The Journal of Arthroplasty, Volume 28, Issue 1, 56 - 61

Intraoperative Computer Navigation Parameters Are Poor Predictors of Function 1 Year After Total Knee Arthroplasty

Widmer, Benjamin J. et al.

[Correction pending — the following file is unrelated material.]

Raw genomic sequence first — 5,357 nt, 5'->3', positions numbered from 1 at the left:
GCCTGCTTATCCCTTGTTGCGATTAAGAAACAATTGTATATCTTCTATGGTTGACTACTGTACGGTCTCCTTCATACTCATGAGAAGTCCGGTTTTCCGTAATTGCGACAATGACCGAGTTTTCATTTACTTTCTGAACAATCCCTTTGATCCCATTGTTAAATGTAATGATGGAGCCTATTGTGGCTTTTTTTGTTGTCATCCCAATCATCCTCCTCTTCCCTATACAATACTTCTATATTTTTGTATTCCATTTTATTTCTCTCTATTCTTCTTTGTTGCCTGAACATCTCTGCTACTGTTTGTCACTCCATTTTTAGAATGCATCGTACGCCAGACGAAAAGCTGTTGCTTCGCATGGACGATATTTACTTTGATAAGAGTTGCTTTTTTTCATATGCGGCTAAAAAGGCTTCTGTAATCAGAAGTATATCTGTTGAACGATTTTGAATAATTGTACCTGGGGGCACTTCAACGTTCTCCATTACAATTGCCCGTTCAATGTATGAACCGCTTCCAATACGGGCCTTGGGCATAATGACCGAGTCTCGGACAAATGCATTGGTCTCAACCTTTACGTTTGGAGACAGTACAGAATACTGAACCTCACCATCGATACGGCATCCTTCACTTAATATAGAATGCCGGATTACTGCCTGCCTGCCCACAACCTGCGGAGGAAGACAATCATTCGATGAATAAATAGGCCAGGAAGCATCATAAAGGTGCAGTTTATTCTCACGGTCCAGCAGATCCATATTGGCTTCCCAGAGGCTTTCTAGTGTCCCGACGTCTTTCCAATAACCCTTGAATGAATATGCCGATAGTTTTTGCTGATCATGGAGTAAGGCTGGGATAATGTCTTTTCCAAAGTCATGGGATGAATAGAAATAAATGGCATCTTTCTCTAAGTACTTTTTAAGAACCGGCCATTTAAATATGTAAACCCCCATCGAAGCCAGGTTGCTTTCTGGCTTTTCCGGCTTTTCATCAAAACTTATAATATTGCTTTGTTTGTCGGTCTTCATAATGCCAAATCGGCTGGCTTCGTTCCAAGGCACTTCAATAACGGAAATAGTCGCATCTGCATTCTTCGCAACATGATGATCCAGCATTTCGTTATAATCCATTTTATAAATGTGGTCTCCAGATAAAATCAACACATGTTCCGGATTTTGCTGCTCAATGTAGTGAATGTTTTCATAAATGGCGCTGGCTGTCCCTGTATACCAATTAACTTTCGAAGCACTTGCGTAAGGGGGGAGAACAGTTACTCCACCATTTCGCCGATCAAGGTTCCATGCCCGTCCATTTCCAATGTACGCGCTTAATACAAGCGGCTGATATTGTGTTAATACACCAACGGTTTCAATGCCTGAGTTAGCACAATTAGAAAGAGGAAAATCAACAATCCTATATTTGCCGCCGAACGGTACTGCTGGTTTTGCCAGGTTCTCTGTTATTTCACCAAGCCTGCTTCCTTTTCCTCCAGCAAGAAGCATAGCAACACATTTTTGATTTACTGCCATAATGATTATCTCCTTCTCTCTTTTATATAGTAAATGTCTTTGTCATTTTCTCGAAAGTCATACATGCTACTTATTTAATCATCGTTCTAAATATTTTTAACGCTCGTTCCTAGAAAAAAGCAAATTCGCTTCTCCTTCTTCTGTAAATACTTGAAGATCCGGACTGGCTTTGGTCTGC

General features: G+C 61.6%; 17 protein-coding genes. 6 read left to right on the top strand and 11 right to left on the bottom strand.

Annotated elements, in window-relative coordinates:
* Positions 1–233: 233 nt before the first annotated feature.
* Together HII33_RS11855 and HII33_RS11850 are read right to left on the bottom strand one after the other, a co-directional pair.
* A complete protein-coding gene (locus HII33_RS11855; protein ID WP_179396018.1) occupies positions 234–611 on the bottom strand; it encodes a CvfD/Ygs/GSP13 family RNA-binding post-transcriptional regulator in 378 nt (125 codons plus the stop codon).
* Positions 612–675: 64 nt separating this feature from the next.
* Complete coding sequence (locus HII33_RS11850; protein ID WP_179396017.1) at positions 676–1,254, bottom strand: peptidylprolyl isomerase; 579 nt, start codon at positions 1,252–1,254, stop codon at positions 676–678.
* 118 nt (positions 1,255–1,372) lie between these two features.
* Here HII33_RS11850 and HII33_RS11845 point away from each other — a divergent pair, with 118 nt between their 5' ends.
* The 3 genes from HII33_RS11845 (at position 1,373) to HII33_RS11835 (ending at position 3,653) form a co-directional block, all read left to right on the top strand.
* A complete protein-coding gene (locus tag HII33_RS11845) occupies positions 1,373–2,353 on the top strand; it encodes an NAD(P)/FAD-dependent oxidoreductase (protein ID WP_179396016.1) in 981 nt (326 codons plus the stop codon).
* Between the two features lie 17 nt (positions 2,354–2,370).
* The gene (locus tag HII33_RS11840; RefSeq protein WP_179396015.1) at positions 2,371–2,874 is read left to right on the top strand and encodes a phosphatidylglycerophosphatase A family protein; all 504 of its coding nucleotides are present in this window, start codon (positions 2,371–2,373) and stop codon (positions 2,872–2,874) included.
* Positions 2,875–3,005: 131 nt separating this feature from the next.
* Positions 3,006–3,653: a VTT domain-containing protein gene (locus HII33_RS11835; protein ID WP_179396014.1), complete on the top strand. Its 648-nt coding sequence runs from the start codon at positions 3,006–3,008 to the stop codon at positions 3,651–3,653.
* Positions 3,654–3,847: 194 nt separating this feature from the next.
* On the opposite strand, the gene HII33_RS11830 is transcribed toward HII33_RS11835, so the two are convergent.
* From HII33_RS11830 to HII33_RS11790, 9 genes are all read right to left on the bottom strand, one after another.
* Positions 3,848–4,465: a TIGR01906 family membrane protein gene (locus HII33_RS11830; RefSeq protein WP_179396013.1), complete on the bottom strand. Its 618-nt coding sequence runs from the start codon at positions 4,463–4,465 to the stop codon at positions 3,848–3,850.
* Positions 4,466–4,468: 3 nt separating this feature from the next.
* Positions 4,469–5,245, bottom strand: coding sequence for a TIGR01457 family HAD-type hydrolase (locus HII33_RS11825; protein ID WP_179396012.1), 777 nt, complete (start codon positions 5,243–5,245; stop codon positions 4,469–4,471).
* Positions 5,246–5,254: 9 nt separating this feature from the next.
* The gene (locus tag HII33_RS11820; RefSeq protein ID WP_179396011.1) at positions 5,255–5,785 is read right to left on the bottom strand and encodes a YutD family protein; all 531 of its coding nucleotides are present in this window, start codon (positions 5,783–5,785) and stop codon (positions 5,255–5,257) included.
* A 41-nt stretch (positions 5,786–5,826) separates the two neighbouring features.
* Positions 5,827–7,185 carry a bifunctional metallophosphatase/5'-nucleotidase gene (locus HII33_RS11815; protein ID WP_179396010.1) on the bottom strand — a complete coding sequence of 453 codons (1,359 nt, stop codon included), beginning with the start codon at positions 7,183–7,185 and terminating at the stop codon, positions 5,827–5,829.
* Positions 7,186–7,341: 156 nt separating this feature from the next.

Intraoperative navigation data were collected prospectively for 134 knees undergoing cemented, posterior-stabilized total knee arthroplasty. Partial least squares regression analysis was used to test the association between patient demographics and intraoperative data collected with a computer-assisted navigation system (coronal alignment, ligament balance, range of motion, external tibiofemoral rotation) with 1-year outcomes (36-item Short-Form Health Survey, Oxford Knee Score, range of motion). Age at surgery displayed the largest coefficients of any other predictor. In contrast, navigation coefficients were variable in the strength and direction of their association with the outcome variables. Static knee alignment data obtained intraoperatively have limited capacity to explain the variance in functional outcome at 1 year. Although alignment and component position can be precisely measured intraoperatively, intrinsic patient factors remain dominant in determining the outcome.

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